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Does money matter in inflation forecasting?

  • Jane M. Binner
  • Peter Tino
  • Jonathan Tepper
  • Richard G. Anderson
  • Barry Jones
  • Graham Kendall

This paper provides the most fully comprehensive evidence to date on whether or not monetary aggregates are valuable for forecasting US inflation in the early to mid 2000s. We explore a wide range of different definitions of money, including different methods of aggregation and different collections of included monetary assets. In our forecasting experiment we use two non-linear techniques, namely, recurrent neural networks and kernel recursive least squares regression - techniques that are new to macroeconomics. Recurrent neural networks operate with potentially unbounded input memory, while the kernel regression technique is a finite memory predictor. The two methodologies compete to find the best fitting US inflation forecasting models and are then compared to forecasts from a naive random walk model. The best models were non-linear autoregressive models based on kernel methods. Our findings do not provide much support for the usefulness of monetary aggregates in forecasting inflation.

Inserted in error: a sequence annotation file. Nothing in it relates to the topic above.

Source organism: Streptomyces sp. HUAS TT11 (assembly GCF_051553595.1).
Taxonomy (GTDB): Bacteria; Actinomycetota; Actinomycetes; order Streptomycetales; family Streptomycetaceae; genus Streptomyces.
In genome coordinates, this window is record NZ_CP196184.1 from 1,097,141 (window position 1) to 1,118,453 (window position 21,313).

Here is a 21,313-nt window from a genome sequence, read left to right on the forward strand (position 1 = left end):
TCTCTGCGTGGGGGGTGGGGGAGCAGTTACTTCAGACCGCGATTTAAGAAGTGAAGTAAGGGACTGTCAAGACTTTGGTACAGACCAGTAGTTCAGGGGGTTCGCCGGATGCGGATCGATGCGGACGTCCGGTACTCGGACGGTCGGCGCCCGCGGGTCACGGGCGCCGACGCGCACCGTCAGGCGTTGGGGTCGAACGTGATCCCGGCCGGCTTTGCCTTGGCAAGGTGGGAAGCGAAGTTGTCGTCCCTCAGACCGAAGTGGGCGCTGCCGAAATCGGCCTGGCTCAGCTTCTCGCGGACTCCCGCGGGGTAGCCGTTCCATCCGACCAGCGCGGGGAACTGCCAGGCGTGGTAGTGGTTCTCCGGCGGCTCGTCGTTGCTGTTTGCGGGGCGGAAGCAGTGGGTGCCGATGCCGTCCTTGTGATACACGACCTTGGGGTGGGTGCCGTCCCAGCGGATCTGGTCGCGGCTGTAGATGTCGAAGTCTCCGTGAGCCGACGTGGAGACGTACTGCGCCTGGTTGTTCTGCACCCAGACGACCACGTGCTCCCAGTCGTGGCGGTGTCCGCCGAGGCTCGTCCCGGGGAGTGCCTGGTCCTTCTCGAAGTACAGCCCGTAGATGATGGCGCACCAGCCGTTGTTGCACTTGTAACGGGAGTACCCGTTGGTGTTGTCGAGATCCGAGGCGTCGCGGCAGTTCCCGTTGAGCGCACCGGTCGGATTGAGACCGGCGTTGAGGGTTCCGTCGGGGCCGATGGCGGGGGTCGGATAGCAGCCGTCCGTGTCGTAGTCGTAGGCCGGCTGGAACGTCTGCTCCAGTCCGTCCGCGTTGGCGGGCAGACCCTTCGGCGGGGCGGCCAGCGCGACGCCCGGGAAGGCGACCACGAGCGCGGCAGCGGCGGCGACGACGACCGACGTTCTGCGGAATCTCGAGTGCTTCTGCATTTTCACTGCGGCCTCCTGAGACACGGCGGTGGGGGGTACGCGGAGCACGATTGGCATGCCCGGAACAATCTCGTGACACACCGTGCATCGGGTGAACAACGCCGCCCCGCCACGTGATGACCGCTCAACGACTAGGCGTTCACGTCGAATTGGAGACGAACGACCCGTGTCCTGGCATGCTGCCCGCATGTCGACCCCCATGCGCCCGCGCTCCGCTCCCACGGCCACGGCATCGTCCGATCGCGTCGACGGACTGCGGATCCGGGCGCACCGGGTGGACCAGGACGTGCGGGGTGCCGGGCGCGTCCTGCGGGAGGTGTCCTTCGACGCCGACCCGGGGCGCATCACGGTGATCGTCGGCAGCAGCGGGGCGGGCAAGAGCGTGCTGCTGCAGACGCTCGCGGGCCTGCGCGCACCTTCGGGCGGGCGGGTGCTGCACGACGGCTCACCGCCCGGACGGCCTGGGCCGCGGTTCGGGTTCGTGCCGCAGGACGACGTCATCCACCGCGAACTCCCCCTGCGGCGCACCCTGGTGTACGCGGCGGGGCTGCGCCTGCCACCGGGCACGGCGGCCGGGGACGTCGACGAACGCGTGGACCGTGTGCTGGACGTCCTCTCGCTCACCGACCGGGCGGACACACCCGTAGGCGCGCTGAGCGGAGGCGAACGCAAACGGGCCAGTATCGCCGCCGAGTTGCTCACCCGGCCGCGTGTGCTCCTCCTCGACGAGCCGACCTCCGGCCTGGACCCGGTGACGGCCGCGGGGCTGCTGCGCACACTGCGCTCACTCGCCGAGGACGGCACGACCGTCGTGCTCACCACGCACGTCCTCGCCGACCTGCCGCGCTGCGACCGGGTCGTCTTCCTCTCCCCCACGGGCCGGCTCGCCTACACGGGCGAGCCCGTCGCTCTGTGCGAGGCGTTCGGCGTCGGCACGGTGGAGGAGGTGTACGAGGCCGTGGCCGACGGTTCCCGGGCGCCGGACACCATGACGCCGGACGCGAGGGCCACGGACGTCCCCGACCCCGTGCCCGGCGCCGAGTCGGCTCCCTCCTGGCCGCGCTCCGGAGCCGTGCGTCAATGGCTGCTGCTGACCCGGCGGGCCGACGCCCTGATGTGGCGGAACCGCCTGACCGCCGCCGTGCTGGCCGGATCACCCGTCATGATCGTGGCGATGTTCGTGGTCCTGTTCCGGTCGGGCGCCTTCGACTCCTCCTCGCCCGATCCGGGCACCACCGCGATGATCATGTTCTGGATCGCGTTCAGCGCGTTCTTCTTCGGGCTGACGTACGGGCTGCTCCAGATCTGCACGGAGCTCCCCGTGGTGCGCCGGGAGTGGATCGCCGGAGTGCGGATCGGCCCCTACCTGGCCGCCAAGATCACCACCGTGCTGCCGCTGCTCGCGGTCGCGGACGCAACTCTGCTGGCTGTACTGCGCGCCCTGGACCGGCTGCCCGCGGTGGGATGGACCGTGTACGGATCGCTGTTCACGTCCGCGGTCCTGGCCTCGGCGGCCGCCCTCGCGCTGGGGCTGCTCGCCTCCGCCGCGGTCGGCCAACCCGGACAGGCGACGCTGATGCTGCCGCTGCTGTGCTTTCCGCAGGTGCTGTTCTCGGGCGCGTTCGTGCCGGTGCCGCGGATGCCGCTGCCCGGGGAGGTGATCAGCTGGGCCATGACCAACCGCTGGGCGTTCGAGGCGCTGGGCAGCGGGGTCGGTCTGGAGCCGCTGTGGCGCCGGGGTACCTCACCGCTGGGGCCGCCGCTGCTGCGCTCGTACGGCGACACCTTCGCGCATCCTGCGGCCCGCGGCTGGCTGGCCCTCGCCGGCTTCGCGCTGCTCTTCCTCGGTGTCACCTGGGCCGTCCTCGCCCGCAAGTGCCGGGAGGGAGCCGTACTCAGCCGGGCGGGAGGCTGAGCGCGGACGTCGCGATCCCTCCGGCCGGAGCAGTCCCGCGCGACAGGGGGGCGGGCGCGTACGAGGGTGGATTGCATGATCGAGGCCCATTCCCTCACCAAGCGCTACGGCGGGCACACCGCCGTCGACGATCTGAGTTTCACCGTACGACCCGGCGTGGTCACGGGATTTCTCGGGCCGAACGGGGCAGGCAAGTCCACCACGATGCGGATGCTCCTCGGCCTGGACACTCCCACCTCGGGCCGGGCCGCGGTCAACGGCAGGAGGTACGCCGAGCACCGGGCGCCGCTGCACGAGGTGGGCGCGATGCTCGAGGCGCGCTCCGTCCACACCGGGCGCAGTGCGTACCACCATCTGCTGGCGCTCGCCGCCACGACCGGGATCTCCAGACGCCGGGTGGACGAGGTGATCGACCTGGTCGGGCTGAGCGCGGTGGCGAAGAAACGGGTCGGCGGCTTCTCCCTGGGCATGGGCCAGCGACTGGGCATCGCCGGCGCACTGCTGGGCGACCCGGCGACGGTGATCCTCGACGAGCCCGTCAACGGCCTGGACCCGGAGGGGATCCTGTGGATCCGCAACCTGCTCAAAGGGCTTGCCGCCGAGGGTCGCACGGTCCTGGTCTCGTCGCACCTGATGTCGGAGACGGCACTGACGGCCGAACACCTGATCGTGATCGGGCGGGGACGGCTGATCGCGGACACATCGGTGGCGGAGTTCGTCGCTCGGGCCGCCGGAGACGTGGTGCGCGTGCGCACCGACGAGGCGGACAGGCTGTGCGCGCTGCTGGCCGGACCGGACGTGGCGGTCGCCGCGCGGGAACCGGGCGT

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Paper provided by Federal Reserve Bank of St. Louis in its series Working Papers with number 2009-030.

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Date of creation: 2009
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Handle: RePEc:fip:fedlwp:2009-030
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